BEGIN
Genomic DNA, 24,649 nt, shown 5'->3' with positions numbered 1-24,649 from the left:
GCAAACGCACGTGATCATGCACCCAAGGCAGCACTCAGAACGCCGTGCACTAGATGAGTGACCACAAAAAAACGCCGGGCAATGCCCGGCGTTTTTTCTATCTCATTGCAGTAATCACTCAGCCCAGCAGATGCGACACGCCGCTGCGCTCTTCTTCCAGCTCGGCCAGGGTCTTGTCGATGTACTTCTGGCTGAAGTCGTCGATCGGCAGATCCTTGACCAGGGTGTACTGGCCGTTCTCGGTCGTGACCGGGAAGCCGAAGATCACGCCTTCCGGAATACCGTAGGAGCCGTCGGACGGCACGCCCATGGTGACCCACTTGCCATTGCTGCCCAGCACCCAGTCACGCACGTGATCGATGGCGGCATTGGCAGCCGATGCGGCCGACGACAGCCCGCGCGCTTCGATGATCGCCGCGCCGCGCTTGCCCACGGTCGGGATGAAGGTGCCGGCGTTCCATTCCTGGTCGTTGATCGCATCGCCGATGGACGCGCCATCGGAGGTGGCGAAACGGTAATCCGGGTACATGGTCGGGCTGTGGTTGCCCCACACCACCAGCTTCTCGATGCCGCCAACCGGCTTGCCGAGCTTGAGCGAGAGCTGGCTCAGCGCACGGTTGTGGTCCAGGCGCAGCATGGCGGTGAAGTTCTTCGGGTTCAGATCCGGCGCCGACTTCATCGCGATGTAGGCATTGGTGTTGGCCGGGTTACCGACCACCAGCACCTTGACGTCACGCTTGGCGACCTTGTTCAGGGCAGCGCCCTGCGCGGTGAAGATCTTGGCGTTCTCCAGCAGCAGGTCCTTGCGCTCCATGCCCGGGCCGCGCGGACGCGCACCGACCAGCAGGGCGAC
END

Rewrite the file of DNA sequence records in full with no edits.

Genomic DNA, 24,649 nt, shown 5'->3' with positions numbered 1-24,649 from the left:
GCAAACGCACGTGATCATGCACCCAAGGCAGCACTCAGAACGCCGTGCACTAGATGAGTGACCACAAAAAAACGCCGGGCAATGCCCGGCGTTTTTTCTATCTCATTGCAGTAATCACTCAGCCCAGCAGATGCGACACGCCGCTGCGCTCTTCTTCCAGCTCGGCCAGGGTCTTGTCGATGTACTTCTGGCTGAAGTCGTCGATCGGCAGATCCTTGACCAGGGTGTACTGGCCGTTCTCGGTCGTGACCGGGAAGCCGAAGATCACGCCTTCCGGAATACCGTAGGAGCCGTCGGACGGCACGCCCATGGTGACCCACTTGCCATTGCTGCCCAGCACCCAGTCACGCACGTGATCGATGGCGGCATTGGCAGCCGATGCGGCCGACGACAGCCCGCGCGCTTCGATGATCGCCGCGCCGCGCTTGCCCACGGTCGGGATGAAGGTGCCGGCGTTCCATTCCTGGTCGTTGATCGCATCGCCGATGGACGCGCCATCGGAGGTGGCGAAACGGTAATCCGGGTACATGGTCGGGCTGTGGTTGCCCCACACCACCAGCTTCTCGATGCCGCCAACCGGCTTGCCGAGCTTGAGCGAGAGCTGGCTCAGCGCACGGTTGTGGTCCAGGCGCAGCATGGCGGTGAAGTTCTTCGGGTTCAGATCCGGCGCCGACTTCATCGCGATGTAGGCATTGGTGTTGGCCGGGTTACCGACCACCAGCACCTTGACGTCACGCTTGGCGACCTTGTTCAGGGCAGCGCCCTGCGCGGTGAAGATCTTGGCGTTCTCCAGCAGCAGGTCCTTGCGCTCCATGCCCGGGCCGCGCGGACGCGCACCGACCAGCAGGGCGAC